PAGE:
On a rainy evening in Shirley last week, Working America canvasser Alex Pavlakis peered at his iPad for the address of the next voter his union-affiliated group tagged for a knock on the door to urge a vote for Rep. Tim Bishop (D-Southampton).
At a campaign office in nearby Center Moriches, Republican volunteer Bob Chartuk pushed a button on a telephone programmed to call a voter who an analysis indicated would be sympathetic to Bishop's GOP challenger, state Sen. Lee Zeldin (R-Shirley).
"Big data" analytics and new technology, which helped President Barack Obama win twice, have filtered down to congressional campaigns, including the close race between Bishop and Zeldin on Long Island's East End. There, Democrats and Republicans, as well as outside groups, said they're using new tools and techniques akin to those employed by businesses to find and track consumers.
The analysis typically combines basic voter information -- age, gender, party registration -- with data from polls, personal contacts and commercial lists such as subscriptions and buying habits, and even patterns of television viewing, to predict how people will vote.
Analysis of that data then identifies supporters and creates a profile of people likely to back their candidate. With that profile, the campaigns can target individuals for specific messages in visits, calls, direct mail, email and digital ads -- without wasting time or money on those likely to vote for the other side.
"Technology is allowing campaigns to be more efficient in targeting voters," said Candice J. Nelson, academic director of the Campaign Management Institute at American University.
Both sides continue to flood the airwaves with ads, but technology has revived emphasis on old strategies: volunteers contacting likely supporters on their doorstep or on the phone.
"The technology has been a real boost because it's complemented the old-school methods," said John Jay LaValle, chairman of the Suffolk County Republican Committee.
Richard Schaffer, chairman of the Suffolk County Democratic Committee, said, "It's no secret we've really fine-tuned our grassroots operation by tapping into and utilizing all the latest technology."
Schaffer said Bishop's campaign introduced big data and a push for more volunteer visits to voters' homes in Suffolk four years ago. "We know Tim Bishop won by 593 votes in 2010 because of door knocking," he said. "I swear by it."
Bishop's campaign declined to discuss its use of data.
One afternoon last week, Zeldin's campaign showed off its Victory VoIP phone system in its Center Moriches office.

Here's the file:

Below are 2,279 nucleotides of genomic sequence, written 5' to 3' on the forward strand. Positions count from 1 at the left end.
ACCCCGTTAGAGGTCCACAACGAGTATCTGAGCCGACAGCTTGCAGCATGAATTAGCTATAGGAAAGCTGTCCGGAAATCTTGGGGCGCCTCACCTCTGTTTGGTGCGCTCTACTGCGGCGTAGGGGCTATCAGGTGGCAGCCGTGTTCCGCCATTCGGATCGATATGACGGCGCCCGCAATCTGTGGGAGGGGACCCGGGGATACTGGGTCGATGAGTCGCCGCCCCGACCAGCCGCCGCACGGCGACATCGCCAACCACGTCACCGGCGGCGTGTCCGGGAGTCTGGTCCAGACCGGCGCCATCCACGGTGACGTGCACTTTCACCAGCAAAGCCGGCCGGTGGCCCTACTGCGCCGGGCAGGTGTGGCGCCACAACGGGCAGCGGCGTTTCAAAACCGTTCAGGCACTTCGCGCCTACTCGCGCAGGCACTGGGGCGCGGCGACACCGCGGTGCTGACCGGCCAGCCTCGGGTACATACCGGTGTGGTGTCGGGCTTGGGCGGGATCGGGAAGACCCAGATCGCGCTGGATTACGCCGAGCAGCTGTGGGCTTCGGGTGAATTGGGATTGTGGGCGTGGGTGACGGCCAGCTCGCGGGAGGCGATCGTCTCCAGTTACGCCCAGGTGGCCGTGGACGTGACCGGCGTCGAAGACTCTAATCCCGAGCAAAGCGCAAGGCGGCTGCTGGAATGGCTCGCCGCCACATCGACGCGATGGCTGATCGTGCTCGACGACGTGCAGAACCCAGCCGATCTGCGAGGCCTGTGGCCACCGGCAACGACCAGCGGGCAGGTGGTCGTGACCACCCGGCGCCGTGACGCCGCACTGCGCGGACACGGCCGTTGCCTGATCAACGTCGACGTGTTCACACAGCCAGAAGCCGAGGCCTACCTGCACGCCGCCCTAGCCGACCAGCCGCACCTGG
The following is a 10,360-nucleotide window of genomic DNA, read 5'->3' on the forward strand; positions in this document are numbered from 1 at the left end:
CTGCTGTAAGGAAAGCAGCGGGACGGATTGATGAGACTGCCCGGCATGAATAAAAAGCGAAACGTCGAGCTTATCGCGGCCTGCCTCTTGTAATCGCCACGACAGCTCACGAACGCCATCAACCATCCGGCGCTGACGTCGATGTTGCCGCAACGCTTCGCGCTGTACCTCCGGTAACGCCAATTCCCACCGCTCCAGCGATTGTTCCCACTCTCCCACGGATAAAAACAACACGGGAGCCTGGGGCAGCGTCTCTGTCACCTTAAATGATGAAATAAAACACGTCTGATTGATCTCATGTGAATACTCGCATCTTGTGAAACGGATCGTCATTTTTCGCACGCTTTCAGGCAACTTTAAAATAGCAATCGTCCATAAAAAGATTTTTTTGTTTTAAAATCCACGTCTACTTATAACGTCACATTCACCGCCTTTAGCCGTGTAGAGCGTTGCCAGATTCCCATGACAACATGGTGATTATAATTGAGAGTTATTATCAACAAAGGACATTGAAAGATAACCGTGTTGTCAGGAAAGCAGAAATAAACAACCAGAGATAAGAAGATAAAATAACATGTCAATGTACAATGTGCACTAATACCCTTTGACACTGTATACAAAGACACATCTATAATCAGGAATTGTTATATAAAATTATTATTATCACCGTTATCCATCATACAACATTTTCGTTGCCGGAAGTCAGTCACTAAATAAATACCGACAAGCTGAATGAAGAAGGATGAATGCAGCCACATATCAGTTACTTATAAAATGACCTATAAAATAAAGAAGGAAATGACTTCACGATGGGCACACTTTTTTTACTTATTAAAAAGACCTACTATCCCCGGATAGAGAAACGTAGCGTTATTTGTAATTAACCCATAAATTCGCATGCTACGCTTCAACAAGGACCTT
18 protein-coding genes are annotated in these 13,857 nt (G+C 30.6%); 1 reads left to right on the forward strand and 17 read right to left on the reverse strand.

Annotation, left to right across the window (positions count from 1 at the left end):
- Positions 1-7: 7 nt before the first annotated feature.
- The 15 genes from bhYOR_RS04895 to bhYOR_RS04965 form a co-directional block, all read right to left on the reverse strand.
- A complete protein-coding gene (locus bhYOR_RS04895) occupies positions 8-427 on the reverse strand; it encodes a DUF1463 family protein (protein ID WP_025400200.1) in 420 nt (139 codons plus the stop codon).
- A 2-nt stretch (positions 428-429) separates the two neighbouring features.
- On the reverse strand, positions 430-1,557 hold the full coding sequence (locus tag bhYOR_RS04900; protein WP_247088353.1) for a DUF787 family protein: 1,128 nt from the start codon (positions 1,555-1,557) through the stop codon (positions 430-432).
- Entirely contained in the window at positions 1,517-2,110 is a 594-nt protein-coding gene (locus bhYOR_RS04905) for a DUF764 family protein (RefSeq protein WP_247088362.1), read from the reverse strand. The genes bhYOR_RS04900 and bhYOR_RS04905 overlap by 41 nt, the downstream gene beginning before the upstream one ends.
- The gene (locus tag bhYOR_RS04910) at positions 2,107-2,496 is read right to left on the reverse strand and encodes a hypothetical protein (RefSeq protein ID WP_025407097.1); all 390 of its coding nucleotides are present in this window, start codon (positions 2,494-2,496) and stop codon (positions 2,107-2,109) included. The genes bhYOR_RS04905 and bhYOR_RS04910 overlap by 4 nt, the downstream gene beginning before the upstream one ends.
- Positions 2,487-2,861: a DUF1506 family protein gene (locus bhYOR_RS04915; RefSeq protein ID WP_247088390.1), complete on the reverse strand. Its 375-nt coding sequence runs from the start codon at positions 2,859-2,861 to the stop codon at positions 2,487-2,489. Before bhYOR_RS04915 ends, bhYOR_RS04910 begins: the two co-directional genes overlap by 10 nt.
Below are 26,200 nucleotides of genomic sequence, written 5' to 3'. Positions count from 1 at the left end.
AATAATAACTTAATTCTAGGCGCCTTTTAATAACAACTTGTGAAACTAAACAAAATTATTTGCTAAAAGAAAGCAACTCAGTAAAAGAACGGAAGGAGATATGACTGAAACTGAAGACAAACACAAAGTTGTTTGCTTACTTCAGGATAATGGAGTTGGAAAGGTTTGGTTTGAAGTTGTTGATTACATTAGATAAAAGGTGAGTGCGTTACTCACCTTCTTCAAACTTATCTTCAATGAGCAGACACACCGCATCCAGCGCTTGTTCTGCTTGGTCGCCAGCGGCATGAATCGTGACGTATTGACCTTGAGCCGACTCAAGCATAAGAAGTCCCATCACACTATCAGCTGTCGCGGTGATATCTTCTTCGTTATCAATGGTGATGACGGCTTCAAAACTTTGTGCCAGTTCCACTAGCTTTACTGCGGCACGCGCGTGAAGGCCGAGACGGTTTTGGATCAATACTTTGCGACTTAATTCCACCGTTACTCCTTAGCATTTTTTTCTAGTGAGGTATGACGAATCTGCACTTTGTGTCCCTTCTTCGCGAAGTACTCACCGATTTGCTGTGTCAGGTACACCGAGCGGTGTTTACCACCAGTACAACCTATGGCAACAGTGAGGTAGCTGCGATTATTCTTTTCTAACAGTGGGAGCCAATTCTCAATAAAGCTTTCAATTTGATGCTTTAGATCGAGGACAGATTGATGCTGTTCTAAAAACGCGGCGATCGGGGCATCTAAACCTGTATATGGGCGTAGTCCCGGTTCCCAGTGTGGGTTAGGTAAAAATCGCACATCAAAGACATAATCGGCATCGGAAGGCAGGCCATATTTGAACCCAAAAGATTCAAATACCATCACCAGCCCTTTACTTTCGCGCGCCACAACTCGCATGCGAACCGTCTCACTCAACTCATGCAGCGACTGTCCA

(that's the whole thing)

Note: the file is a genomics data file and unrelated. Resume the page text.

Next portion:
A volunteer, Chartuk, 53, a consultant, pushed a button on the phone and it called a voter who fit the profile the campaign wanted to reach.
A 68-year-old woman in Riverhead, her name displayed on the phone's screen, answered. He asked who she planned to vote for. "Zeldin it is," he said.
Chartuk then pushed a different button to record her support in a database and rang a small bell to celebrate. That database creates lists for analysis, contacts and getting voters to the polls on Election Day, said Zeldin campaign manager Eric Amidon.
The system uploads the lists to volunteers' phones when they go out. "But there are still a lot of people who still will use only paper lists," he said.
That evening, Pavlakis, 23, began a four-hour shift going door to door in a working-class neighborhood in Shirley to urge voters to back Bishop. He carried a clipboard with fliers and an iPad protected from the rain by clear plastic.
Pavlakis has been working the East End since August, earning $45 a day from Working America, a nonprofit affiliated with the AFL-CIO.
On the iPad were addresses of voters who the group had identified as potentially responsive to Pavlakis' pitch.
After getting no answer at a half dozen houses, a 64-year-old man, a Republican who regularly votes, opened his door.
"I'd like to ask you two questions," said Pavlakis.
What is your top priority be for the next congressman? To talk straight to the American people, the man said.
And who do you plan to vote for? "Zeldin," he said.
Pavlakis touted Bishop's record, and the man acknowledged Bishop had saved jobs and helped the environment.
On the iPad, Pavlakis marked him as undecided, a notation sent to a database, where it will be used for voter turnout.
In an hour Pavlakis knocked on 22 doors. Six people answered -- and said they'd vote for Zeldin. After a full shift, he said he talked to 35 people: a third for Zeldin, a third for Bishop and a third undecided.
"I suppose statistics doesn't predict any one conversation," Pavlakis said. "But in the aggregate it predicts it pretty well."